This of course poses an ethical dilemma... To the extent that you support your student and stand behind your ranking of his competency to teach, you are also putting yourself in the chain of responsibility. If you maintain that he acted irresponsibly, you are then calling into question whether your promotion of this person was negligent... the question being why did you and / or your organization allow an irresponsible person to teach?
The only way I see that you keep yourself completely out of the chain is to maintain that the Nidan in this instance acted negligently but that you had no reason, based on past history, to have seen any previous pattern of behavior that would have caused concern. You better hope that there aren't other injuries that the plaintiff's lawyers can come up with that they could maintain indicated a pattern of negligent behavior. Because then, you as his teacher and the organization which provides the authority for the ranking could be considered negligent if you failed to notice this pattern and act on it.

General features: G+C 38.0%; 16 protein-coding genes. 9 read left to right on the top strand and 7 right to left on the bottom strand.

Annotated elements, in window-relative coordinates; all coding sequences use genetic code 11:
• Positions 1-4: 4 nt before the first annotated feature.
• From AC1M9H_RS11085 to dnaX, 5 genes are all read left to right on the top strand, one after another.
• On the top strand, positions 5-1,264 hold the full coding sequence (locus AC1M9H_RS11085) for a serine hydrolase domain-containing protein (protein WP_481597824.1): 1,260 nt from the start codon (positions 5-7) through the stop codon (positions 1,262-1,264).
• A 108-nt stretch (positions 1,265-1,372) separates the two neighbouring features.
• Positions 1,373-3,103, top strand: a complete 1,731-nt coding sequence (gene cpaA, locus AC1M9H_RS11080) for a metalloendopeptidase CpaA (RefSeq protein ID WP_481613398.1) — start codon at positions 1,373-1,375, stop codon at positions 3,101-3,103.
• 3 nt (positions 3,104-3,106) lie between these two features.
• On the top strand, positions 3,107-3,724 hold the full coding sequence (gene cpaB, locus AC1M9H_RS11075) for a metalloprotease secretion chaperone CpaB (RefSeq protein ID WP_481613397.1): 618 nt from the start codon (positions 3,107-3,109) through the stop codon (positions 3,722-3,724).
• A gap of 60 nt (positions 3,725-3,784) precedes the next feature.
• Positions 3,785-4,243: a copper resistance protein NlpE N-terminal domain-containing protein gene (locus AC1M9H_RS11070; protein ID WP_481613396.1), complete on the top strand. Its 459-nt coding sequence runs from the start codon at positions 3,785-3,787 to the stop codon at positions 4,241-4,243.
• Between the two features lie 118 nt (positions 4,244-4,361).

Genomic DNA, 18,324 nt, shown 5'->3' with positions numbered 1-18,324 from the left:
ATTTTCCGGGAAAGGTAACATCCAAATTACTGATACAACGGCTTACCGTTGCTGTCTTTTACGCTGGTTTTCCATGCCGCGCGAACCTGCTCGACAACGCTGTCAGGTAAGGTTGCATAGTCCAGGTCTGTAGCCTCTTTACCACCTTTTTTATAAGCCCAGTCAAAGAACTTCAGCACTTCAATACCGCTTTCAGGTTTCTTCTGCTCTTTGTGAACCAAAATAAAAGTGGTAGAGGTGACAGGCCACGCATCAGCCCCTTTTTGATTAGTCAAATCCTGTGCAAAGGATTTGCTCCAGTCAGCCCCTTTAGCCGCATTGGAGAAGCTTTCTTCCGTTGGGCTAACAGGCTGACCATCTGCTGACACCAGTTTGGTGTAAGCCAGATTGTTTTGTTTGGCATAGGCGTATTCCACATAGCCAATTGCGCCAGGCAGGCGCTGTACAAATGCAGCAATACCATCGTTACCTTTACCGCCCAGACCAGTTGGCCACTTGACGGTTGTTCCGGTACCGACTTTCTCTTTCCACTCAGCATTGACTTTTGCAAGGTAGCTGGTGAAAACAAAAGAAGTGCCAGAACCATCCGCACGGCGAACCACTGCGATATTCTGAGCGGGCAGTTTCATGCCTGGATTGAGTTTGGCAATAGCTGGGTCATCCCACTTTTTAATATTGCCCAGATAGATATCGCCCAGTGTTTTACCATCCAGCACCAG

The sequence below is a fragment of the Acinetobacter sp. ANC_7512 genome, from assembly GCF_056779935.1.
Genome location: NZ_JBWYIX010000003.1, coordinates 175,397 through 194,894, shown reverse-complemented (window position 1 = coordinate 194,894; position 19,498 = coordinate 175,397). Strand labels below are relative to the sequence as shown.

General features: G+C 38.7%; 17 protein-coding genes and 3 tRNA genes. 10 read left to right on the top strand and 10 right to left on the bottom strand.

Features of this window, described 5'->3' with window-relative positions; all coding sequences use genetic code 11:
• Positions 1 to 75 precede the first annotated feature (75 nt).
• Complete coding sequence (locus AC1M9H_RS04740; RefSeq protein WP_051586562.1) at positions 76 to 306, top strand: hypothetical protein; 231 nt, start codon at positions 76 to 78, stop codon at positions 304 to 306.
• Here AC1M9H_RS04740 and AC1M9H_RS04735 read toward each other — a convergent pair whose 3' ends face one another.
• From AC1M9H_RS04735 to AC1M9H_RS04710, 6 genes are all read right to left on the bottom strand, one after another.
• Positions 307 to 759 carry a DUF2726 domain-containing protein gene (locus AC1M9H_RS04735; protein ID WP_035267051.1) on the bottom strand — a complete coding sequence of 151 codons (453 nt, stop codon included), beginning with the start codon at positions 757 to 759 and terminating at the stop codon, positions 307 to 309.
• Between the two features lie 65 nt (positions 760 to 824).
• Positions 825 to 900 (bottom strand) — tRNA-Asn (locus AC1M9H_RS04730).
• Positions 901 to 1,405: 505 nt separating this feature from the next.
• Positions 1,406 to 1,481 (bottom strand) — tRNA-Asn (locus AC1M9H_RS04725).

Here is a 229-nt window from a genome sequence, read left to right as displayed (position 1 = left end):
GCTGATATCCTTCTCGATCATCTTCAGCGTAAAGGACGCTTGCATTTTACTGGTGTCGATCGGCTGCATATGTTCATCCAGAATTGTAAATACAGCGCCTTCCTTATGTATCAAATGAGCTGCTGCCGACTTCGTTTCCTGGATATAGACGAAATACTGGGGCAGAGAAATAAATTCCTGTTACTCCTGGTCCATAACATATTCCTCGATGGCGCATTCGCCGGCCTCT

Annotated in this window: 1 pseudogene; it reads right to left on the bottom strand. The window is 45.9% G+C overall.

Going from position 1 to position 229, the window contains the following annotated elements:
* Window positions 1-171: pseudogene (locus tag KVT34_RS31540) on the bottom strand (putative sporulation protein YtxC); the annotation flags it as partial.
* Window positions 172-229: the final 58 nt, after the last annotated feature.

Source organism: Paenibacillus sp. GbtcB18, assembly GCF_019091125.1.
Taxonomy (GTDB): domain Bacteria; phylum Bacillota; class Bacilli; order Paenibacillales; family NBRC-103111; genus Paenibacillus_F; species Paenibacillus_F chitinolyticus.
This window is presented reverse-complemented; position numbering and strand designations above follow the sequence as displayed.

So the only way to escape the chain of responsibility here is to hang the Nidan out to dry. In my opinion, considering the severity of the injury, the Nidan is going to pay (hopefully he has insurance), you are going to pay, and the organization may well have to pay. That would certainly be the goal of the plaintiff's lawyers. I would expect the insurance companies to settle out of court for some figure in the millions. No way they'd go to trial over this one unless you willing to go along with the total destruction of the Nidan involved.